There are three notable disadvantages from a security, privacy, and portability perspective.

  1. Security – Identity and authentication credentials are permanently connected to the computer or phone. If these devices are compromised (i.e. a rooted phone), they are subject to exploits and are subject to misuse of the stored credentials.  Furthermore, social attacks are common where the attacker tricks the user to download and install malicious apps on these devices and provide an avenue to attack to the protected credentials.
  2. Portability – With your credentials tied to a integrated device, it may be difficult to use your credentials between devices, or bootstrap your identity to a new device.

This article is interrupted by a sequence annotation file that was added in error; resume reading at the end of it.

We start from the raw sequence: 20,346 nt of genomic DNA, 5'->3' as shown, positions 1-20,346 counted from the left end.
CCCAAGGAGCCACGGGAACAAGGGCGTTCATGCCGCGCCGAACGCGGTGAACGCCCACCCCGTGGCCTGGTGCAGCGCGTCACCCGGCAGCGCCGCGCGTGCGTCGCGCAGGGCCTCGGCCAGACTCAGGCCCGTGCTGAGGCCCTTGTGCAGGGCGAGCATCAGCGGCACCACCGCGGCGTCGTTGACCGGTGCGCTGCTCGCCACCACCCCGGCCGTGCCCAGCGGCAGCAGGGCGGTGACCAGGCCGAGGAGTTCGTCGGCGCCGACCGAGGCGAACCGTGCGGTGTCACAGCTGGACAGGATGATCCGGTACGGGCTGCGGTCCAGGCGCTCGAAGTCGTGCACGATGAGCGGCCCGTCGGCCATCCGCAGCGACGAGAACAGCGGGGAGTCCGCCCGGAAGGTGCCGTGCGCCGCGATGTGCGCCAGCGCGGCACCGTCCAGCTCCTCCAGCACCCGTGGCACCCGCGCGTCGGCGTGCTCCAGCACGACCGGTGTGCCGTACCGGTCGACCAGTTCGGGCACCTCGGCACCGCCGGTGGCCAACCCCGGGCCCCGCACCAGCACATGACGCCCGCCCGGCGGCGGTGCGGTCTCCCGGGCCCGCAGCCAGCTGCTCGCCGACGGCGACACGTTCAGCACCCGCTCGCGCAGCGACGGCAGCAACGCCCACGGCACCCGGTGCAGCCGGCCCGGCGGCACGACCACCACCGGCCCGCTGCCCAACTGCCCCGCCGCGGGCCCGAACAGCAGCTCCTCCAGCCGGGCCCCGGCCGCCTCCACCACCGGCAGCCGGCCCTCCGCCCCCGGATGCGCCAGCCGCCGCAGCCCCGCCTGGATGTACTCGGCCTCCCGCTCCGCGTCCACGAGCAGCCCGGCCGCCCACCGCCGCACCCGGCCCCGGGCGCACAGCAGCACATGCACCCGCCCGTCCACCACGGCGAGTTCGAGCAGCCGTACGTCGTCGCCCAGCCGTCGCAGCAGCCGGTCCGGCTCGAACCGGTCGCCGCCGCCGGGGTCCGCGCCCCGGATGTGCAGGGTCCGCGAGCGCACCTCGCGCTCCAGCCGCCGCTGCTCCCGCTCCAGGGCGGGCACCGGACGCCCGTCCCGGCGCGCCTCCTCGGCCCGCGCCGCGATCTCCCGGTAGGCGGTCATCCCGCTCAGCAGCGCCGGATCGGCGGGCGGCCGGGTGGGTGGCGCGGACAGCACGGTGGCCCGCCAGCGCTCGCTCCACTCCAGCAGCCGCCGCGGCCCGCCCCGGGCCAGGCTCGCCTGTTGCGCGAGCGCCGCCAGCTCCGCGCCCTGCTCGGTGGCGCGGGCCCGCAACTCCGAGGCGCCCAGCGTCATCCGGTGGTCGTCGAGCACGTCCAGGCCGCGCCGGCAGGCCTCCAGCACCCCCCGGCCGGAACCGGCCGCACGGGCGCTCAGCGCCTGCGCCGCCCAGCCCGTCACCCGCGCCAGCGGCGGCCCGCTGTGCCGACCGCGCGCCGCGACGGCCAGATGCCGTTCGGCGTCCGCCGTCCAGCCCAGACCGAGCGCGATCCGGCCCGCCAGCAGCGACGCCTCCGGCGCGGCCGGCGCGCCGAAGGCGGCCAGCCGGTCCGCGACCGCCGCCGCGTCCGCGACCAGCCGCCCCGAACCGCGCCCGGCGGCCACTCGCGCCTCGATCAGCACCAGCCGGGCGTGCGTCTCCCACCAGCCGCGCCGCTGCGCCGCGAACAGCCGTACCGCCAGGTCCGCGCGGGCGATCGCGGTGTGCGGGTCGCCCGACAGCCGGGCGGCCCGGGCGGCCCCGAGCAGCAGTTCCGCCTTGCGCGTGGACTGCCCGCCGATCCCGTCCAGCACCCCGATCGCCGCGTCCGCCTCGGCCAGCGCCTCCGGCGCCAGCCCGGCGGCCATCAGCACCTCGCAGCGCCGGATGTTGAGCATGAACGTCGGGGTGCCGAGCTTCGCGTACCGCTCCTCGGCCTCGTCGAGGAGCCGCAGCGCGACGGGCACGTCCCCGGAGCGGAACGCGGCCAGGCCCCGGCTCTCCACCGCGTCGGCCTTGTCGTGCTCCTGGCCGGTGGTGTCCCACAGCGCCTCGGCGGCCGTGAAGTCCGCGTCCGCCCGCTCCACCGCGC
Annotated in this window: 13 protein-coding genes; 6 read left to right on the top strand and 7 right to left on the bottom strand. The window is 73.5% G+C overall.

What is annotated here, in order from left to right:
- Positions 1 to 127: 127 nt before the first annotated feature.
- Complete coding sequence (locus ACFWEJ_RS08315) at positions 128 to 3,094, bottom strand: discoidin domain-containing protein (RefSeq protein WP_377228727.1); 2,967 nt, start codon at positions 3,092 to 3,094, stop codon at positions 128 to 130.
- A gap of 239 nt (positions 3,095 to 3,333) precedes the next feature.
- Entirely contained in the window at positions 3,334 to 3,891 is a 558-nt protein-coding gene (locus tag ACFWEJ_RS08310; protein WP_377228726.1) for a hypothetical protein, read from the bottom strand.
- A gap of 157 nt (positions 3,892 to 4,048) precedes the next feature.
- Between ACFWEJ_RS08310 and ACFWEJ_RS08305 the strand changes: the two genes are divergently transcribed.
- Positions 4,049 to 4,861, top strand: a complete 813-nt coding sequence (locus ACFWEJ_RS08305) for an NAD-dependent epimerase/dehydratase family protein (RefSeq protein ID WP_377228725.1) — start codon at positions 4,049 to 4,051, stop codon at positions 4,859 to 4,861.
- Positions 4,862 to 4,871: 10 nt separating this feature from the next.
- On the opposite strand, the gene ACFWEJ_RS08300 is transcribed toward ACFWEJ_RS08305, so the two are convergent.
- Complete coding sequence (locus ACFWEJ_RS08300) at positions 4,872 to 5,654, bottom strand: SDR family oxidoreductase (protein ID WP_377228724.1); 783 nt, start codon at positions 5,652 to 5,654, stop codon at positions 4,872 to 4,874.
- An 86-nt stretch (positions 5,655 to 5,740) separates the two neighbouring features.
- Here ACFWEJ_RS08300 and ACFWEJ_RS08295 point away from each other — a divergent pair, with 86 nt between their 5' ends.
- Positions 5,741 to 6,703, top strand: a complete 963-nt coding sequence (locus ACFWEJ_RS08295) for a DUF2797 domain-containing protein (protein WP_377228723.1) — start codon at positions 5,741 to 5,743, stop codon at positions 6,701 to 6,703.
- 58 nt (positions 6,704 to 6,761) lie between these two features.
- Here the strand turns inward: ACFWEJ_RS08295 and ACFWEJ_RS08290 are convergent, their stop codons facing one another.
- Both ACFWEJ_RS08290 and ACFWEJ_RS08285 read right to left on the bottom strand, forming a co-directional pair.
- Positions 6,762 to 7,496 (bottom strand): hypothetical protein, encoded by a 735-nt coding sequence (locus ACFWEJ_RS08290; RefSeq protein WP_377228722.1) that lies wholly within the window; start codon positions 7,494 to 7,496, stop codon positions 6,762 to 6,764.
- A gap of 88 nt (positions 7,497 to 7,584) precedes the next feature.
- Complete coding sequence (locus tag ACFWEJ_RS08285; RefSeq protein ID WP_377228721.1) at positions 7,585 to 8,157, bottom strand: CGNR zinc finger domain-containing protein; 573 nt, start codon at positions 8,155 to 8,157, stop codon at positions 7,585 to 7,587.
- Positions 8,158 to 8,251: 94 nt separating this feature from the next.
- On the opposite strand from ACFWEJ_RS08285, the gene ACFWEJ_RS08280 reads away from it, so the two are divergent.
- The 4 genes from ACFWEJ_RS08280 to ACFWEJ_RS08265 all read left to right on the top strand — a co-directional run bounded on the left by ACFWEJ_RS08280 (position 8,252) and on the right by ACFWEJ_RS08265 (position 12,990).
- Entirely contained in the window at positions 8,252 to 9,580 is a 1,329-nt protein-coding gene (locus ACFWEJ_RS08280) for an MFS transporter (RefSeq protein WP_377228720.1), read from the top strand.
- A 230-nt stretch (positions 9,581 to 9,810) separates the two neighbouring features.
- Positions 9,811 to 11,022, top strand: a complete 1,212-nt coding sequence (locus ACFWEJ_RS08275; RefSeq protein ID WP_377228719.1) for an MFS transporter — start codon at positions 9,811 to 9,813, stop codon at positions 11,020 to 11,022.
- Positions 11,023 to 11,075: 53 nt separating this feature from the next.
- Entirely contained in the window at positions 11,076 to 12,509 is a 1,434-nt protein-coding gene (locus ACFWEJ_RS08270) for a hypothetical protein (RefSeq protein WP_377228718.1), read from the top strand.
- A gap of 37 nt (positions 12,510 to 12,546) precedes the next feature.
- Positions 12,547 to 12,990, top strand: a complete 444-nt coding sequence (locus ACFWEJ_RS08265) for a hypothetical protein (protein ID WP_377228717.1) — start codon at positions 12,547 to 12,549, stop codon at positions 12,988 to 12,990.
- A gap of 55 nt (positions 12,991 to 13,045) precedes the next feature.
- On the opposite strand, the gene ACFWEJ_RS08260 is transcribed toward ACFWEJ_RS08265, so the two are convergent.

3. Privacy – Built-in authenticators do provide benefits of additional user interfaces to help guide the most optimal user experience. With that, the identity of the owner of the account can be linked to the owner of the phone even before authentication has occurred. When using a security keys, the anonymity of the user in question is protected both because it is far less trivial to determine the owner of a security key than the owner of a phone, and because  a security key gives no outward sign of being associated.